# The American Mile Verses The GB Mile

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 102347.  Thu Oct 12, 2006 6:07 am Can someone help me with a bet I have with my brother reference the difference, if any, of the GB mile and the US mile. I remember hearing, reading or whatever, that the US mile is slightly shorter than the GB mile due to the difference in either yards to make up a mile or that the US yard is shorter. I think I got the idea many years ago when one of my biking buddies pointed out that Harley Davidson taco's, if original (US spec), register more actual miles when compared to a GB taco.

 102356.  Thu Oct 12, 2006 6:28 am According to: http://www.ex.ac.uk/cimt/dictunit/dictunit.htm The two distances are the same (ie 1760 yards) QI-ly, the furlong is: British measure of distance, apparently used for measuring fields and related to the distance a horse could plough at once: 660 feet. There are 8 furlongs in a British mile. s:http://www.encyclopedian.com/fu/Furlong.html :-) Tas

 102359.  Thu Oct 12, 2006 6:30 am There are two types of statute miles in use. The international mile: 1,760 international yards; 1,609.344 metres (1.609344 km) The U.S. survey mile: equal to 5,280 U.S. survey feet, or approximately 1,609.347 metres. The survey mile is used by the United States Public Land Survey System. One international mile is equal to 0.999 998 survey miles.

 102364.  Thu Oct 12, 2006 6:35 am the Cornish mile from where i live to newquay 50 miles, takes flippin hours.

 102366.  Thu Oct 12, 2006 6:39 am You may be getting confused Crunchy by the fact that American miles per gallon are different to British ones, but this is because the American gallon is different to the Imperial one, rather than the miles being different.

102387.  Thu Oct 12, 2006 7:21 am

Well it seems I am not the only one who thinks the US mile is less than the UK or imperial mile

 Quote: "Well you see offficer this is a British car and the speedometer is in Imperial miles, so if I was doing a bit more than 60 US miles per hour this would have been 50 Imperial miles per hour." I pulled my Smythsons diary out and had a quick look for 'Weights and Measures'. "Look officer, here you are, it states that the US gallon is 4/5ths of the Imperial gallon and it's the same for the mile!"

This was taken from a forum at http://www.parkers.co.uk/advice/forum/topic.asp?TOPIC_ID=23652

 102390.  Thu Oct 12, 2006 7:30 am I saw on a "Programmes for Schools" programme yesterday that the Roman mile was shorter than the modern mile. Maybe that's it? Wiki has some lovely stuff to say about the mile: http://en.wikipedia.org/wiki/Mile Lisa

122409.  Thu Nov 30, 2006 6:45 pm

 Lumpo31 wrote: I saw on a "Programmes for Schools" programme yesterday that the Roman mile was shorter than the modern mile. Maybe that's it? Wiki has some lovely stuff to say about the mile: http://en.wikipedia.org/wiki/Mile Lisa

The unit of a foot comes to us from Roman times, the Roman foot was 11.65 inches in length. A Roman mile is the equivalent of 4,850 feet, 1,615 yards, or 1,479 meters in modern dimensions

 122504.  Fri Dec 01, 2006 7:35 am Don't forget that US pints are smaller than UK pints when ordering beer: "Oi, I asked for a pint of Guinness..." (can't think of any well known brands of proper beer you can get in the US)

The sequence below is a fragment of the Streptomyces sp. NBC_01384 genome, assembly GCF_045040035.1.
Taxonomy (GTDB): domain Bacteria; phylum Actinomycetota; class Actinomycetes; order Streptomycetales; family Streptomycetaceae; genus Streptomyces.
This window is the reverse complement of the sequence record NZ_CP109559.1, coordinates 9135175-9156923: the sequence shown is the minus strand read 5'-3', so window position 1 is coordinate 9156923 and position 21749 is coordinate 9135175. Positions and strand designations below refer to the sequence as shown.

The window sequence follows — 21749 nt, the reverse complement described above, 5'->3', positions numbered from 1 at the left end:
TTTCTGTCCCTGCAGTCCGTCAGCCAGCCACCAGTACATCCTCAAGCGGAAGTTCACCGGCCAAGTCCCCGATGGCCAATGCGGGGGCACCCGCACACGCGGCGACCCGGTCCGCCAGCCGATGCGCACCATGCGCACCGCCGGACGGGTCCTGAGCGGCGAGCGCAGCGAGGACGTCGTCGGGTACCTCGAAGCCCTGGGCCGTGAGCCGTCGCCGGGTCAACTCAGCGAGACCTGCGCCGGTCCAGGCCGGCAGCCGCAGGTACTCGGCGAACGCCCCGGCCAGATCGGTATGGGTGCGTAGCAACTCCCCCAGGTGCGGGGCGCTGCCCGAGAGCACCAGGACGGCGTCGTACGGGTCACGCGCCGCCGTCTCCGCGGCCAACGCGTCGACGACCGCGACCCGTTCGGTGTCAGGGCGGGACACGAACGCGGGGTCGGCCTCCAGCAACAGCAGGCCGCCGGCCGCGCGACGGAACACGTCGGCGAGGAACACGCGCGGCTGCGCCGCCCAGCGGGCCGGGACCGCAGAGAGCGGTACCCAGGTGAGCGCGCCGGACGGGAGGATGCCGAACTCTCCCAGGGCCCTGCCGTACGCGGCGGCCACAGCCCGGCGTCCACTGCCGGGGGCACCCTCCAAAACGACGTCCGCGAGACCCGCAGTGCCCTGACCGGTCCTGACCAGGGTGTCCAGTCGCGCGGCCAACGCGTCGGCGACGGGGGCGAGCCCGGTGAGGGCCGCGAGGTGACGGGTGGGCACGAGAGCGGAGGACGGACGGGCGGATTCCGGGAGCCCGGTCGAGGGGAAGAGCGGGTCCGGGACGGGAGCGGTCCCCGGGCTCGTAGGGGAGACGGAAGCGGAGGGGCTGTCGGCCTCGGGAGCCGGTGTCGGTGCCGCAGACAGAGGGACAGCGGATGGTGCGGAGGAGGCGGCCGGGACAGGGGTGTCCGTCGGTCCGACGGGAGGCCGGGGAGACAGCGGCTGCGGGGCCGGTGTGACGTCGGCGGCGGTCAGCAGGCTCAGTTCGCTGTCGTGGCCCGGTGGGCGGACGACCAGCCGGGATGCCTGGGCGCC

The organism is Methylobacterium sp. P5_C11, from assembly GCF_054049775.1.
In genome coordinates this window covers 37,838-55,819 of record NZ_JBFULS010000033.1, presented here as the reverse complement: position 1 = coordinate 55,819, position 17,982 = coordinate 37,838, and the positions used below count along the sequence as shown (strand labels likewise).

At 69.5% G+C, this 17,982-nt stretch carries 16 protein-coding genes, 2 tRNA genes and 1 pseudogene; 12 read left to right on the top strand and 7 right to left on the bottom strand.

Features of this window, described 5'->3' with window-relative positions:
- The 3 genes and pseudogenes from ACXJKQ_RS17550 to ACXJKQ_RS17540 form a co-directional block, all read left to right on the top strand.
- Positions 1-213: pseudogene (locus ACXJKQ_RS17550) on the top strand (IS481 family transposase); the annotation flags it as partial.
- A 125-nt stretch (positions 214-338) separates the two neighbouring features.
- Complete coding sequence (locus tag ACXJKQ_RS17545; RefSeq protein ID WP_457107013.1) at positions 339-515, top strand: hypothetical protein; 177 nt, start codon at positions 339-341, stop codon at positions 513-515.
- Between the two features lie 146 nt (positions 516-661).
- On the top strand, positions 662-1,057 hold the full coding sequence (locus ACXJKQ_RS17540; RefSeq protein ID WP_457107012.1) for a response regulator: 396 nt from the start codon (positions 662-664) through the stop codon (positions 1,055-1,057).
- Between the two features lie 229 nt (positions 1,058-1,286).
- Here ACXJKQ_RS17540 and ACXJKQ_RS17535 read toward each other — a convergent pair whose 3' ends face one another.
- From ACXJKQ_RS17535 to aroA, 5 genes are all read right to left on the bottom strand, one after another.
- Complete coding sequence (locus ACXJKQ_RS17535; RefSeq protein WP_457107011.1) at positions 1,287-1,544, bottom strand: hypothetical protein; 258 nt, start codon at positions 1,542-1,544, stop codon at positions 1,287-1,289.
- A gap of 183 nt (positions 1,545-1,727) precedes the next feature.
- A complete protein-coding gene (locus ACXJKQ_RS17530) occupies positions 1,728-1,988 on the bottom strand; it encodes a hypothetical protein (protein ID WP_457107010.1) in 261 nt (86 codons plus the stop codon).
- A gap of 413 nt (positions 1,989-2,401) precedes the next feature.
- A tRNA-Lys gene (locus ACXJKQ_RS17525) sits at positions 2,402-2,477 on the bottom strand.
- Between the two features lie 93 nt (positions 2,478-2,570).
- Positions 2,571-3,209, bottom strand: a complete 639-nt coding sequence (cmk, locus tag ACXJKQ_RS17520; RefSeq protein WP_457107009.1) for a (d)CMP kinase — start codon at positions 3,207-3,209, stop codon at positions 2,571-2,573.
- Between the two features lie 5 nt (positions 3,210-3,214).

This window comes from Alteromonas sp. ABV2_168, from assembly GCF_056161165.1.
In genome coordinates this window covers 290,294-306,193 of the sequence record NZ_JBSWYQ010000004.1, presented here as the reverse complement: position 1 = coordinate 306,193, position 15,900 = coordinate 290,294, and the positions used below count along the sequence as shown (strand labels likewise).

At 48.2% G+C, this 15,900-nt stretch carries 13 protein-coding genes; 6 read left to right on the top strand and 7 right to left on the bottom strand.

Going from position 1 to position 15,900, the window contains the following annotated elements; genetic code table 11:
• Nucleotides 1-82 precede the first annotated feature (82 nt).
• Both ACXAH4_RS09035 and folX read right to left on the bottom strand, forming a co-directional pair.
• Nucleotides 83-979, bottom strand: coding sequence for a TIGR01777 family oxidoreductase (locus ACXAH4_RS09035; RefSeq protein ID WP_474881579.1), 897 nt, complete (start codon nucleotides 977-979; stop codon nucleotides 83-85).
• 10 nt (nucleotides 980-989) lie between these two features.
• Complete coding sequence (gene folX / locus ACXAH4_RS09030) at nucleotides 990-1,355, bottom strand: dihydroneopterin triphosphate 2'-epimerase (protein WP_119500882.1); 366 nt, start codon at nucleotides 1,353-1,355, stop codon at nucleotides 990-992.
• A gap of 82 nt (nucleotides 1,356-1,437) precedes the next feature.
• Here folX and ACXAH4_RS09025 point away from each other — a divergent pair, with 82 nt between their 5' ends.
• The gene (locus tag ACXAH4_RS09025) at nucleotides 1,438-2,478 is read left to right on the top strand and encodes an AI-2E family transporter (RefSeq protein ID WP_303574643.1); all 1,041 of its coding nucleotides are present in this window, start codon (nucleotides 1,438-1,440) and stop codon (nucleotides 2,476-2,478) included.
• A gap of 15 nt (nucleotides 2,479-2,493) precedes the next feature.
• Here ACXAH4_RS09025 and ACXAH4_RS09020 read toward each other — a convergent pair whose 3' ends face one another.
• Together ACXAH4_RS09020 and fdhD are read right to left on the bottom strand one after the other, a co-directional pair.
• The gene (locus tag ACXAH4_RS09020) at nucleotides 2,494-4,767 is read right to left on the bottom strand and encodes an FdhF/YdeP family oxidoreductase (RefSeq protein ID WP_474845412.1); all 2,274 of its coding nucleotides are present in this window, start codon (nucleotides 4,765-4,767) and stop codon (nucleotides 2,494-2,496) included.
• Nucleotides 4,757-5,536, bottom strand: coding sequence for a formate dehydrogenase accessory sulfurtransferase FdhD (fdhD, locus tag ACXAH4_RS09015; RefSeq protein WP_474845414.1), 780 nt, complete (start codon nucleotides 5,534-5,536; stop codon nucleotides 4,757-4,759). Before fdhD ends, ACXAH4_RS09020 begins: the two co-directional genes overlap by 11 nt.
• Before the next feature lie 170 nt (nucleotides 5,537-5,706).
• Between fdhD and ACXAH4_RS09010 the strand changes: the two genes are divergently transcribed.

122511.  Fri Dec 01, 2006 8:12 am Pints can get rather confusing. An American pint is 16 American ounces (473 ml), while a British pint is 20 British ounces (568 ml). The more mathematically minded will therefore note that an American ounce is actually larger than the British kind. Canadian pints are stranger still. Canada is metric, so there is no legal definition of an ounce or a pint. In an Irish-Canadian bar you might be lucky and get served a British pint, while in some other places you will get fobbed off with an American pint. The most common definition in Canadian bars is probably that a pint of beer is half a liter, but then again some trendy bars selling bottled European beer will try and tell you about Belgian pints (quarter of a liter). It seems that Australians don't really know what a pint is either. According to Wiki, a pint of beer in Australia is 570 ml, but a pint of milk is 600 ml.

122515.  Fri Dec 01, 2006 8:20 am

 Quote: It seems that Australians don't really know what a pint is either. According to Wiki, a pint of beer in Australia is 570 ml, but a pint of milk is 600 ml.

That's great then. They don't really know what beer is, either!

:-)

Tas

 122535.  Fri Dec 01, 2006 9:09 am Re. Australian beer measures. Thought this might be of interest: http://www.australianbeers.com/pubs/ordering/ordering.htm

122538.  Fri Dec 01, 2006 9:29 am

 Quote: The international mile: 1,760 international yards; 1,609.344 metres (1.609344 km) The U.S. survey mile: equal to 5,280 U.S. survey feet, or approximately 1,609.347 metres. The survey mile is used by the United States Public Land Survey System.

How does the 3mm difference get explained? 1760 I-Yards are 5280 feet. Does 5280 feet not make the same distance at 5280 US Survey feet?

:-)

Tas

122575.  Fri Dec 01, 2006 11:26 am

 Crunchy wrote: I think I got the idea many years ago when one of my biking buddies pointed out that Harley Davidson taco's, if original (US spec), register more actual miles when compared to a GB taco.

In Alan Davies Hispanic accent
Surely you mean tacho????

122794.  Sat Dec 02, 2006 8:13 am

Tas wrote:
 Quote: It seems that Australians don't really know what a pint is either. According to Wiki, a pint of beer in Australia is 570 ml, but a pint of milk is 600 ml.

That's great then. They don't really know what beer is, either!

:-)

Tas

They know what red wine is though. Mmmmm.

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